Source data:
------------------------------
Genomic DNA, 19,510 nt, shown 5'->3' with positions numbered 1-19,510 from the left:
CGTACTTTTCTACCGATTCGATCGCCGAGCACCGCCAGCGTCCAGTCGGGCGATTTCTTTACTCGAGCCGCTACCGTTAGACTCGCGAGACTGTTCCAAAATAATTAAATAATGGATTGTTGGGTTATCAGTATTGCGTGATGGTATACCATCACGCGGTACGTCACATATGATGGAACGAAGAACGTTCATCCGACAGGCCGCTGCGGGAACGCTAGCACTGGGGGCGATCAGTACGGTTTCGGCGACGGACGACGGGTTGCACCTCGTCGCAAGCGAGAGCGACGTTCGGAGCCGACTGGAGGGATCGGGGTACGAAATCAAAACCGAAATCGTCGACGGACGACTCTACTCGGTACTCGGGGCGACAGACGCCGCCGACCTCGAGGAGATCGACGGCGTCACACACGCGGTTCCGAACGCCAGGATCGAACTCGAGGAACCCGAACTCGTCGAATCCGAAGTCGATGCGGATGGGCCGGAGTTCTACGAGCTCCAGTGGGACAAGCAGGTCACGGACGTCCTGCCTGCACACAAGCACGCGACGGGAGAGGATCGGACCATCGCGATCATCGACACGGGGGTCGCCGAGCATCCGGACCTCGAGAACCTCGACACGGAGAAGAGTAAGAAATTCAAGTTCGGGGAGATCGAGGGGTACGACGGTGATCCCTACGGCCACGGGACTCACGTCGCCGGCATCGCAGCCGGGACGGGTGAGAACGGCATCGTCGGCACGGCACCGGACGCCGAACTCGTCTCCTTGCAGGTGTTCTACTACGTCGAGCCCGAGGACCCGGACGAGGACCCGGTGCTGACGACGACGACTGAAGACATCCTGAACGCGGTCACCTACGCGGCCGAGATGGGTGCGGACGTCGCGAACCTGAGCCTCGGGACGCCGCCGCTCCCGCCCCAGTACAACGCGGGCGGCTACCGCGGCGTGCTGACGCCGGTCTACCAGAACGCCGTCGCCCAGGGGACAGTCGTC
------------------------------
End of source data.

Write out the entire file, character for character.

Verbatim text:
Genomic DNA, 19,510 nt, shown 5'->3' with positions numbered 1-19,510 from the left:
CGTACTTTTCTACCGATTCGATCGCCGAGCACCGCCAGCGTCCAGTCGGGCGATTTCTTTACTCGAGCCGCTACCGTTAGACTCGCGAGACTGTTCCAAAATAATTAAATAATGGATTGTTGGGTTATCAGTATTGCGTGATGGTATACCATCACGCGGTACGTCACATATGATGGAACGAAGAACGTTCATCCGACAGGCCGCTGCGGGAACGCTAGCACTGGGGGCGATCAGTACGGTTTCGGCGACGGACGACGGGTTGCACCTCGTCGCAAGCGAGAGCGACGTTCGGAGCCGACTGGAGGGATCGGGGTACGAAATCAAAACCGAAATCGTCGACGGACGACTCTACTCGGTACTCGGGGCGACAGACGCCGCCGACCTCGAGGAGATCGACGGCGTCACACACGCGGTTCCGAACGCCAGGATCGAACTCGAGGAACCCGAACTCGTCGAATCCGAAGTCGATGCGGATGGGCCGGAGTTCTACGAGCTCCAGTGGGACAAGCAGGTCACGGACGTCCTGCCTGCACACAAGCACGCGACGGGAGAGGATCGGACCATCGCGATCATCGACACGGGGGTCGCCGAGCATCCGGACCTCGAGAACCTCGACACGGAGAAGAGTAAGAAATTCAAGTTCGGGGAGATCGAGGGGTACGACGGTGATCCCTACGGCCACGGGACTCACGTCGCCGGCATCGCAGCCGGGACGGGTGAGAACGGCATCGTCGGCACGGCACCGGACGCCGAACTCGTCTCCTTGCAGGTGTTCTACTACGTCGAGCCCGAGGACCCGGACGAGGACCCGGTGCTGACGACGACGACTGAAGACATCCTGAACGCGGTCACCTACGCGGCCGAGATGGGTGCGGACGTCGCGAACCTGAGCCTCGGGACGCCGCCGCTCCCGCCCCAGTACAACGCGGGCGGCTACCGCGGCGTGCTGACGCCGGTCTACCAGAACGCCGTCGCCCAGGGGACAGTCGTC